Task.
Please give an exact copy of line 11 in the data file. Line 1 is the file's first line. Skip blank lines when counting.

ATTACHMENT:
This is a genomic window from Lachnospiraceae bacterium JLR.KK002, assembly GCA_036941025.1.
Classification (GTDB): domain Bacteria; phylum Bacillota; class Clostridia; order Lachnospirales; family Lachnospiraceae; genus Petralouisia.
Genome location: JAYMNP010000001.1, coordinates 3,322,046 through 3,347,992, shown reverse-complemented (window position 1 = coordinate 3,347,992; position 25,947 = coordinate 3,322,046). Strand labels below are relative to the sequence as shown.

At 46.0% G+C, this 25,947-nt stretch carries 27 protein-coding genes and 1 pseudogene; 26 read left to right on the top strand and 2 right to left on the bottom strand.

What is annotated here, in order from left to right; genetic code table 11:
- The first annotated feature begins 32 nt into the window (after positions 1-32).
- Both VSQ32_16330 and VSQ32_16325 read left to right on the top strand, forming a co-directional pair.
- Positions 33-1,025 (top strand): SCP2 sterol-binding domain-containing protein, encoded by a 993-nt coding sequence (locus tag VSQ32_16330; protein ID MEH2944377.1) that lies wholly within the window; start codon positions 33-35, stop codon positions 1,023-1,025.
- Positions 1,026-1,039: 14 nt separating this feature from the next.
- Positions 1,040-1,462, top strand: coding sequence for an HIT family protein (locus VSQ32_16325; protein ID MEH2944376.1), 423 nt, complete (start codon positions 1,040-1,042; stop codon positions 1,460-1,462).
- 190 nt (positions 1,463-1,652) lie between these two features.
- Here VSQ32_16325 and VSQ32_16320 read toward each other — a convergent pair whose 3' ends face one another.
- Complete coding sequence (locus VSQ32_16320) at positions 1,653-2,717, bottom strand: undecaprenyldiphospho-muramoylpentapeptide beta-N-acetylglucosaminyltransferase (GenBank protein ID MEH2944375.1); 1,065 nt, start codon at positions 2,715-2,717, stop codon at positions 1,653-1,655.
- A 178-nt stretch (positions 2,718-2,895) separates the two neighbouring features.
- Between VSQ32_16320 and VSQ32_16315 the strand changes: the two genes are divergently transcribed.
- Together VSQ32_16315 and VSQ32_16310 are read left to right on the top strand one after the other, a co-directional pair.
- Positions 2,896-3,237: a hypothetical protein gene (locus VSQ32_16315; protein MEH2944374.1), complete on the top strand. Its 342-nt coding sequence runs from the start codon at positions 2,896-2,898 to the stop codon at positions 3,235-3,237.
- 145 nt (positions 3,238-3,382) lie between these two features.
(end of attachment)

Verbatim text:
- 190 nt (positions 1,463-1,652) lie between these two features.